There are over 25 different certifications across 6 roles, or certification tracks: administrators, developers, consultants, specialists, app builders, architects. There are plenty of blogs, trails, study groups and resources to help Salesforce users on their journey to achieving certification.
Create a culture that values continual growth and that rewards employees who seek to advance. This may mean creating visible posters or sending out frequent messages that encourage employees to pursue certificate. At the least, make sure to publicly recognize employees who earn Salesforce certifications. This will help to demonstrate how much the organization values learning, while truly celebrating the employee and providing their colleagues an opportunity to congratulate them for their efforts. If you do not already, consider reimbursing individuals for the time they take to study Salesforce materials or providing incentives for obtaining Salesforce certifications.
5. Give: “Giving is the highest form of potency.”
Finally, and perhaps most importantly, consider giving as part of a way to observe the holiday season. Erich Fromm, author of The Art of Loving, wrote “Giving is the highest expression of potency. In the very act of giving, I experience my strength, my wealth, my power.” By recognizing you and your organization’s ability to give, you are admitting to the fact that you have a tremendous capacity — knowledge and expertise, resources and ability, and compassion and big-picture thinking.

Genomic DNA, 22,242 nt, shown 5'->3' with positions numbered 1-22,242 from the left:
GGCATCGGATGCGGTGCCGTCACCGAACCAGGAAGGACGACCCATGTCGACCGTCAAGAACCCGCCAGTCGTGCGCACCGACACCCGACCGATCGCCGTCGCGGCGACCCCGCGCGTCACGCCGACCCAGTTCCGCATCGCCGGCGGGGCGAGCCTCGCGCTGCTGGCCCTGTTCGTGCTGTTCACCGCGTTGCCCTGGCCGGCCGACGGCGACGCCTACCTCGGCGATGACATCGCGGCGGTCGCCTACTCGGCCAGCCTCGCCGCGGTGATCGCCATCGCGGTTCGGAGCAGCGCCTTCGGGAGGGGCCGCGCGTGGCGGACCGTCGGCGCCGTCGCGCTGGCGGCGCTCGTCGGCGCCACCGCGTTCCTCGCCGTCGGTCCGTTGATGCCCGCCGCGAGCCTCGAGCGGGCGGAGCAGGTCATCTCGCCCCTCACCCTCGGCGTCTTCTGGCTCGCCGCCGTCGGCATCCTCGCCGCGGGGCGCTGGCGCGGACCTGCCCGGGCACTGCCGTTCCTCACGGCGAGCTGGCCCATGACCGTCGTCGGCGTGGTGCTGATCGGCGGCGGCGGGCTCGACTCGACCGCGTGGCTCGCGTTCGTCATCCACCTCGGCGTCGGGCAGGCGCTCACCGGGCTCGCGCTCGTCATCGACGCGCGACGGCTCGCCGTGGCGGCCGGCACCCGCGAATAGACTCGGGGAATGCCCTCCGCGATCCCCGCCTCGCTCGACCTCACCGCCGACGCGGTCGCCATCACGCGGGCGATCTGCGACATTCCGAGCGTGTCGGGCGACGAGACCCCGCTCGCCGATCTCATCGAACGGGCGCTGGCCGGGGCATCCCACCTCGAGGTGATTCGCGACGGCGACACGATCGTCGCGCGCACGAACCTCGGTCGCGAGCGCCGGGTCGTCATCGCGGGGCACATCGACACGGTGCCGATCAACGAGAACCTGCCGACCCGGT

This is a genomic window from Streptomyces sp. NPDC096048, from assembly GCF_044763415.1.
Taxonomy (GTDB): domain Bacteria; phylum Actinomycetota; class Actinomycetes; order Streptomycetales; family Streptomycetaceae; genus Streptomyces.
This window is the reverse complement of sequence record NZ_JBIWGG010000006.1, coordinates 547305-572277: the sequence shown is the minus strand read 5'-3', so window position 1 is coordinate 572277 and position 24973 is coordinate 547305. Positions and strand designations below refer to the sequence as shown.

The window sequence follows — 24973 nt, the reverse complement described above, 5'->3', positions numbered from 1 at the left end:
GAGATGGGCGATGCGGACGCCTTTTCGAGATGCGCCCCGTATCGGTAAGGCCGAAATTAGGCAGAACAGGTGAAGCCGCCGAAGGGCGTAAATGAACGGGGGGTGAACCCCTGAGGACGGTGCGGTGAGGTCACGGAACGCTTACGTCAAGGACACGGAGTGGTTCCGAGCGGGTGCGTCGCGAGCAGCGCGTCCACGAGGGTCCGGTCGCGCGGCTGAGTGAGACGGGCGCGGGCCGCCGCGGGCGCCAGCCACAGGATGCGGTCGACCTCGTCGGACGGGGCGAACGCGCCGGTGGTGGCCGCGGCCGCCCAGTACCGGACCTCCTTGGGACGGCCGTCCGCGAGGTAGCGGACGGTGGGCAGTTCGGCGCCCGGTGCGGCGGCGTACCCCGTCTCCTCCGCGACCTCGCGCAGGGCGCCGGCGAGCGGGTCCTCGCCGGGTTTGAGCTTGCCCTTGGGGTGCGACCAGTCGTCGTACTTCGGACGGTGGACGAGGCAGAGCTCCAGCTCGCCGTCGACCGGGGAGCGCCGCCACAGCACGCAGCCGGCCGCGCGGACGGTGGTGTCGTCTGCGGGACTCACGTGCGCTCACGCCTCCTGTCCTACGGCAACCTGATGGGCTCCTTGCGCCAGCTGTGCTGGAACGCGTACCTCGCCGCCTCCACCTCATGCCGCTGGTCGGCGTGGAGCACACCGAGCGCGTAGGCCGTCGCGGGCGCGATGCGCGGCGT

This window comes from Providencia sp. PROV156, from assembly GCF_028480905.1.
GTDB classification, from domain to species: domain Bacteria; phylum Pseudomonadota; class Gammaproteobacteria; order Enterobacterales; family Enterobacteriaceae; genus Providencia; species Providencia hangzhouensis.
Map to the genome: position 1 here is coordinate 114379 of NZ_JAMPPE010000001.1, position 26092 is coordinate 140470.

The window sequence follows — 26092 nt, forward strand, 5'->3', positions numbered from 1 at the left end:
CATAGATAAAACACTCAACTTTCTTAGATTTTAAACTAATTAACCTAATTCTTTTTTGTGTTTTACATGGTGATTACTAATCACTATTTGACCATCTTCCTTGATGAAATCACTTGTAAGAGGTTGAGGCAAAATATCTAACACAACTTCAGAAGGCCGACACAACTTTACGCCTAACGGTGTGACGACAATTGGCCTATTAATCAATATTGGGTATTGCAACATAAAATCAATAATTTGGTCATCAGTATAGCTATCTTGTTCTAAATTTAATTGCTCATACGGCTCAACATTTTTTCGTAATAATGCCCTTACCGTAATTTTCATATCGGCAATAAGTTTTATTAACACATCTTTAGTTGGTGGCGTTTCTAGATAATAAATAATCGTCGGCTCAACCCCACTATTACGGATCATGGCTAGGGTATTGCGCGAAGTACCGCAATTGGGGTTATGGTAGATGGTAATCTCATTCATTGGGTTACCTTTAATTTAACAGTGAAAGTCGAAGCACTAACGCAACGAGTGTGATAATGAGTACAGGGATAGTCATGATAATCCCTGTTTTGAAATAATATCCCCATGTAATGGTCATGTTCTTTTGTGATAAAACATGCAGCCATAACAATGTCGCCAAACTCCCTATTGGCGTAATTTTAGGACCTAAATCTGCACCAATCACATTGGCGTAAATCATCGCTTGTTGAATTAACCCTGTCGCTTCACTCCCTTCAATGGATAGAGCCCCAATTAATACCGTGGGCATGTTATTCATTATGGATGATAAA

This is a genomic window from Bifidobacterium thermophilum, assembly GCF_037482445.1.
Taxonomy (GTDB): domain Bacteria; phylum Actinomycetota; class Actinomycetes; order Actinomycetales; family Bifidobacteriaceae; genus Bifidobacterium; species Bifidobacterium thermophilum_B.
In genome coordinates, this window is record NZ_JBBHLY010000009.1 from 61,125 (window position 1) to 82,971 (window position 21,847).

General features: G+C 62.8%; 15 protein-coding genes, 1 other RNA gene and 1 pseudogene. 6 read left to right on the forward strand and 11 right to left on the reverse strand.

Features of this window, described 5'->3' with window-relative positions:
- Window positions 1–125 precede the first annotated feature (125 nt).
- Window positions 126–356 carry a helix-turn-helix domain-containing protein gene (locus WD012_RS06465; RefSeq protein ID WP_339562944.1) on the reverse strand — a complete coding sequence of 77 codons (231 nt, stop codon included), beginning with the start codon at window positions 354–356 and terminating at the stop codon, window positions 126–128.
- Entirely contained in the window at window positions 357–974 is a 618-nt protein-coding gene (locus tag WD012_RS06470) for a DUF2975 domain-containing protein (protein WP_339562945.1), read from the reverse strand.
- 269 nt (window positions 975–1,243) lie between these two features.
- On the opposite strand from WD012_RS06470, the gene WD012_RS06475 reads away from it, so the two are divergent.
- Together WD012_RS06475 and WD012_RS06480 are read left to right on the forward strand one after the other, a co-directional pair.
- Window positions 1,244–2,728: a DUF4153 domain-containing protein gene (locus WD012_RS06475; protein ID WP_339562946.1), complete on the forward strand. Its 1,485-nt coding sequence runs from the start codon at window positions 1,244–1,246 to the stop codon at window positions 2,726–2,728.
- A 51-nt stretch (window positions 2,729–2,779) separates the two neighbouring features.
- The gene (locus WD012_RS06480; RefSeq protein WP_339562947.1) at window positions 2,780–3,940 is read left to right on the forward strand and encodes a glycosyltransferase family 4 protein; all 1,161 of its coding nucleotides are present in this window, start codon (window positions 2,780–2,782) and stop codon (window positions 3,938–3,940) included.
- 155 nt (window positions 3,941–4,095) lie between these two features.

At CRMD, we are proud to serve non-profits and help them achieve their goals to ultimately improve the lives of people. From fundraising and donation systems to constituent and volunteer management, CRMD is ready, willing and able to work with non-profits who are looking to make a bigger impact with Salesforce CRM. We make sure to identify unique needs and provide the resources to set a non-profit up for success, including staff training, 24/7 urgent support and dedicated success managers.
Nonprofits and charities, both abroad and local, are seeking volunteers who have Salesforce skills. If you are looking for a way to practice your skills or build a project portfolio, serving these volunteer opportunities may be just the way to do it. You can find opportunities on sites like www.volunteermatch.org, www.linkedin.com/jobs and your local Trailblazer Groups.
If you want to take a play out of Salesforce.org’s playbook, you can consider pledges that formalize organizational giving. Pledge 1% invites entrepreneurs and organizations to commit their product, time, and resources to support integrating philanthropy into their business from an early stage. CRMD also follows the 1:1:1 model – we donate 1% of profit, 1% of services, and 1% of our time to charitable causes. Any effort to give is a success in itself!